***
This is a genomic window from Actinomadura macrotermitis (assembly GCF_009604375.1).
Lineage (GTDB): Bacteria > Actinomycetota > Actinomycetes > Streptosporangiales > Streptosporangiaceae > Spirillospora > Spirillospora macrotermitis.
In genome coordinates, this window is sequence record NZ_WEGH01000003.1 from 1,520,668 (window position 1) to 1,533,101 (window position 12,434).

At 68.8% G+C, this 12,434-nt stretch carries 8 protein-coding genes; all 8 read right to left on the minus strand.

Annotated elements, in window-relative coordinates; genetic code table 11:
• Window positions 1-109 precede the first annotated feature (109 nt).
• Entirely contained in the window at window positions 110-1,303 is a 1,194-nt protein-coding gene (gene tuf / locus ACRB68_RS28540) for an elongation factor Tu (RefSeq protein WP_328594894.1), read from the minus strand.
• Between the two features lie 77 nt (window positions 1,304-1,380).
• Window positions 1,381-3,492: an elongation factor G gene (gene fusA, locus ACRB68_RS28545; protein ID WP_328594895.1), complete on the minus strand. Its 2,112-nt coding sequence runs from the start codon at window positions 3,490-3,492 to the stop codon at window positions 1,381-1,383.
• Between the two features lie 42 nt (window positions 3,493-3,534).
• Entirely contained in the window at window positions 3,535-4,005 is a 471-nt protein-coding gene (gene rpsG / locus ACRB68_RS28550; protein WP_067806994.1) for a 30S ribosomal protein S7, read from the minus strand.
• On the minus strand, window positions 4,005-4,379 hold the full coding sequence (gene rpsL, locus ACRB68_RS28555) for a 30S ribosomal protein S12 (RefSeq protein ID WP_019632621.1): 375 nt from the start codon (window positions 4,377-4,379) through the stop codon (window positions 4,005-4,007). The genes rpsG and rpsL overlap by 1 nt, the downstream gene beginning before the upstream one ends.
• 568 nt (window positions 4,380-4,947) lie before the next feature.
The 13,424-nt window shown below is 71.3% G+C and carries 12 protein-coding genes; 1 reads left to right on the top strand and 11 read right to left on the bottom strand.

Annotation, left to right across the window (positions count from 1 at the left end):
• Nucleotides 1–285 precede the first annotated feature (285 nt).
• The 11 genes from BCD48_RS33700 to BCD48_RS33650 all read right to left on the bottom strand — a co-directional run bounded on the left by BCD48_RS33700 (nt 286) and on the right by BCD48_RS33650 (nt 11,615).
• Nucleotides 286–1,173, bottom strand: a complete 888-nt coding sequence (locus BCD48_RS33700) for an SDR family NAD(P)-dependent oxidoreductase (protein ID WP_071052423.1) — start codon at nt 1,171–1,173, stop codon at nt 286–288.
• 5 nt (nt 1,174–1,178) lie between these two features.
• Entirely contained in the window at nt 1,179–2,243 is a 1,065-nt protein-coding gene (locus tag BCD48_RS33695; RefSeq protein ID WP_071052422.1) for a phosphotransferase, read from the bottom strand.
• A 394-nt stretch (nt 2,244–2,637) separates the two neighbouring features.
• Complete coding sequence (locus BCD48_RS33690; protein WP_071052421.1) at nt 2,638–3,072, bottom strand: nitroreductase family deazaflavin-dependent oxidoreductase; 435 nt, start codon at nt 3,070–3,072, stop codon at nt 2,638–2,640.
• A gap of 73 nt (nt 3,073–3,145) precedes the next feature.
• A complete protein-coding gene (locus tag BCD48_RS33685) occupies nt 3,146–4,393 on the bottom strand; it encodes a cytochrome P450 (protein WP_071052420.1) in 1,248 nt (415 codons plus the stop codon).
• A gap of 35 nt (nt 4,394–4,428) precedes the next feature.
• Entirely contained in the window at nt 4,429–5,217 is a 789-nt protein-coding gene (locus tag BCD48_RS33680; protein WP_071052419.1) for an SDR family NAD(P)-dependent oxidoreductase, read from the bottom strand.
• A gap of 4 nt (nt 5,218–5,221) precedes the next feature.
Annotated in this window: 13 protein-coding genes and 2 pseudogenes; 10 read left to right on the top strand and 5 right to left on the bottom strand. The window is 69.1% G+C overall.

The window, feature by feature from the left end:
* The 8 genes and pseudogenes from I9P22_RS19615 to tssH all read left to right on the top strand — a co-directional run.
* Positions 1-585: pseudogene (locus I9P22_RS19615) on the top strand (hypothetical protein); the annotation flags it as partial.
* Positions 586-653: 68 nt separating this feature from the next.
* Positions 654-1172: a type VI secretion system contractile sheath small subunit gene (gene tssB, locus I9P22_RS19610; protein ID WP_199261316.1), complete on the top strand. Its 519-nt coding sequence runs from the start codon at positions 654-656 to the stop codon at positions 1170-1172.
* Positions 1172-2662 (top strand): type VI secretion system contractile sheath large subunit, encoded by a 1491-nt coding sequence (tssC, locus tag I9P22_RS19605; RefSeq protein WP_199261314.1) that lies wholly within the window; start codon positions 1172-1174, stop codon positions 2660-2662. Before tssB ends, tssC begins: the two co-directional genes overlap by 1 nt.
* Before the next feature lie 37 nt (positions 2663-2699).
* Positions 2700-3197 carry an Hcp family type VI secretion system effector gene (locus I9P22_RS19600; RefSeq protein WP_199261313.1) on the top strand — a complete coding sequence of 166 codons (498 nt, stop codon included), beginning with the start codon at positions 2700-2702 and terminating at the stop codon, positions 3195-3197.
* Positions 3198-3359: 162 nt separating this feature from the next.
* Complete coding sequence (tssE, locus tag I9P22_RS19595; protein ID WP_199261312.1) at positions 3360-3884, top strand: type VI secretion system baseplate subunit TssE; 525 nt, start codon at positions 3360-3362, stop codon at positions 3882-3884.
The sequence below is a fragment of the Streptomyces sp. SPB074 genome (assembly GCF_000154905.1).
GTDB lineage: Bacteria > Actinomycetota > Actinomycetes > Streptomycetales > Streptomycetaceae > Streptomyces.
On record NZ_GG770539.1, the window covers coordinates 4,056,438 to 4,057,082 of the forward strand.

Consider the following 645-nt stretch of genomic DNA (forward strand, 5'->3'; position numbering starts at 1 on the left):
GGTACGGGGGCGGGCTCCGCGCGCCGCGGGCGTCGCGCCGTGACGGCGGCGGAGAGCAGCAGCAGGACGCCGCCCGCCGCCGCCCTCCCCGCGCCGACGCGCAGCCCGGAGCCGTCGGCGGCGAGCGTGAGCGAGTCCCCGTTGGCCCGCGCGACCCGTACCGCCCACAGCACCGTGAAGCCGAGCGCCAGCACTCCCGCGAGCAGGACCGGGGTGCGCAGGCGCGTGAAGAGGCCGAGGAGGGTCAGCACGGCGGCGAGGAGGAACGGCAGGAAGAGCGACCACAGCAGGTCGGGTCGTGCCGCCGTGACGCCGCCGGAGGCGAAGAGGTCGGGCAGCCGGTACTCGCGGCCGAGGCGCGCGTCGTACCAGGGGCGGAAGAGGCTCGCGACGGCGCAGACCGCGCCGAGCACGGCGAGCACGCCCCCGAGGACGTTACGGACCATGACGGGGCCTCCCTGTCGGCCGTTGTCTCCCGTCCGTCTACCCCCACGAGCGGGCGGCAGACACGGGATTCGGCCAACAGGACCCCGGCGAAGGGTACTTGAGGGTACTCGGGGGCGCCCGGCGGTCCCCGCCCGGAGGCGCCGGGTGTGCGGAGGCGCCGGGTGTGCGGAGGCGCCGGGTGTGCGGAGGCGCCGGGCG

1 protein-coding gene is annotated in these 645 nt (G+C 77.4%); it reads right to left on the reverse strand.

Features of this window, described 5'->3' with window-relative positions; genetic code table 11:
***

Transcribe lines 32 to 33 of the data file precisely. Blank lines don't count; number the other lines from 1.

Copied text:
* Positions 586-653: 68 nt separating this feature from the next.
* Positions 654-1172: a type VI secretion system contractile sheath small subunit gene (gene tssB, locus I9P22_RS19610; protein ID WP_199261316.1), complete on the top strand. Its 519-nt coding sequence runs from the start codon at positions 654-656 to the stop codon at positions 1170-1172.